It also contains lots of gluten and salt (the sodium on my list is mostly salt).

If you are interested in this topic, I recommend you to educate yourself on the topic with the help of nutrition experts, who will confirm you that white bread is to be avoided at the maximum for the benefit of your health.

Homemade white bread recipe

Bread is totally makeable at home without any particular material.
I will talk to you about the advantages of bread makers later in this article, but it is completely possible to make your own bread in the oven.

The advantage of homemade white bread is that is does not necessitate many things to be prepared.
The ideal recipe to make on a Sunday evening, when you haven’t gone grocery shopping 🙂

Here are the necessary ingredients:

  • 500g (17 ounces) of flour
  • 300mL (10.5 ounces) of warm water
  • 10g of salt
  • 12g of yeast

You normally have these ingredients at home.
The ideal is to have baker’s yeast in stock.

For the preparation, I invite you to watch this very clear video that details the steps:

Wheat bread

Now, let’s move on to wheat bread, or brown bread, before comparing it to white bread.

Definition

Wheat bread (or brown bread) is a bread made of wholewheat flour.

Wikipedia

As you probably understood with this brief definition, the main difference between wheat bread and other types of bread is the flour that it used.

But what is wholewheat flour? We’ll see that right now.

Preparation

The recipes and methods of wheat bread’s making being very similar to those of white bread, here, I will focus on the making of wholewheat flour.
If you haven’t done it yet, I encourage you to read about the making of white bread, explained above, for more information.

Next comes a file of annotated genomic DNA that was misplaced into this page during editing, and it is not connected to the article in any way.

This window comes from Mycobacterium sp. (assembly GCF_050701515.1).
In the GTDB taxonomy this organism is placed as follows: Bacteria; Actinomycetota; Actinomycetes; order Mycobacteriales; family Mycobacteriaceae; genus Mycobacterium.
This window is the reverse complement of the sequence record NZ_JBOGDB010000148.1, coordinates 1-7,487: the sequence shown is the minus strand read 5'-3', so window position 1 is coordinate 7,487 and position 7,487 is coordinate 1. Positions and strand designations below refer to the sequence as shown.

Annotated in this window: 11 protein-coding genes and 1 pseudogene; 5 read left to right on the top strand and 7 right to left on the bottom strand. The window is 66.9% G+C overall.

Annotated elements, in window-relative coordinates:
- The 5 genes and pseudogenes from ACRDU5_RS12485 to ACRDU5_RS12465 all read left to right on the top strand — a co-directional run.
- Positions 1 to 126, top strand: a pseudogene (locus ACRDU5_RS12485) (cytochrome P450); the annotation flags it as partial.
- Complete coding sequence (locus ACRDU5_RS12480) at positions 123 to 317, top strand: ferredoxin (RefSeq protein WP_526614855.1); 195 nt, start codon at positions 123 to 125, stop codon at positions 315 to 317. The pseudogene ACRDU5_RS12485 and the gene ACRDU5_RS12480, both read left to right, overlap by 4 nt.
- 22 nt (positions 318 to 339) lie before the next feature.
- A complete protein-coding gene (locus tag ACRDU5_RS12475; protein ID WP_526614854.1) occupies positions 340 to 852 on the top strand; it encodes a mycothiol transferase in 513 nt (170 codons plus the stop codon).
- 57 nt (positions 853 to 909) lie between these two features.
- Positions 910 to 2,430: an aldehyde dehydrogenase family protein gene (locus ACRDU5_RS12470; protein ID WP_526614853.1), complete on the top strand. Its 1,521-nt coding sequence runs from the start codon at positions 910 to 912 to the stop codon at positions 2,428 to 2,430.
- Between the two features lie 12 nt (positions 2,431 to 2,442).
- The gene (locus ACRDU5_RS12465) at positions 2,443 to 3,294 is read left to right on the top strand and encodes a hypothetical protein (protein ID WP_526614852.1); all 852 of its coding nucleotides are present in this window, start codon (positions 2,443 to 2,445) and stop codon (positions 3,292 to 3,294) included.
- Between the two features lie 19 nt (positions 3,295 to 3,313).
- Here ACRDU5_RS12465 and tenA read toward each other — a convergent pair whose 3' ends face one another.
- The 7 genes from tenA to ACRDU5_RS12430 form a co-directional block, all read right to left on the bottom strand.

For wholewheat flour, we keep the whole wheat grains, which means that the husk is preserved.
This is the only difference between both modes of preparation, but it changes everything. We will see that later.

Wholewheat flour is therefore darker than white flour (hence its name).

Illustrations

As for white bread, here are some images of wholewheat flour, and the then obtained bread:

Nutritional intakes

As you probably guessed with the beginning of the article, the nutritional intakes of wheat bread are completely different considering its method of preparation.

The nutritional intakes of wheat:

  • Calories: 340.
  • Protein: 13 grams.
  • Carbs: 72 grams.
  • Sugar: 0.4 grams.
  • Fiber: 11 grams.
  • Fat: 2.5 grams.

The husk (also called bran) is the part that contains most of the intakes that are useful to our organism.

The glycemic indicator for wheat bread is far better (60 against 75 for white bread), and it provides more fibers and minerals.
However, you should favor an organic flour or organic bread because the wheat’s husk is also the one that is the most exposed to chemicals.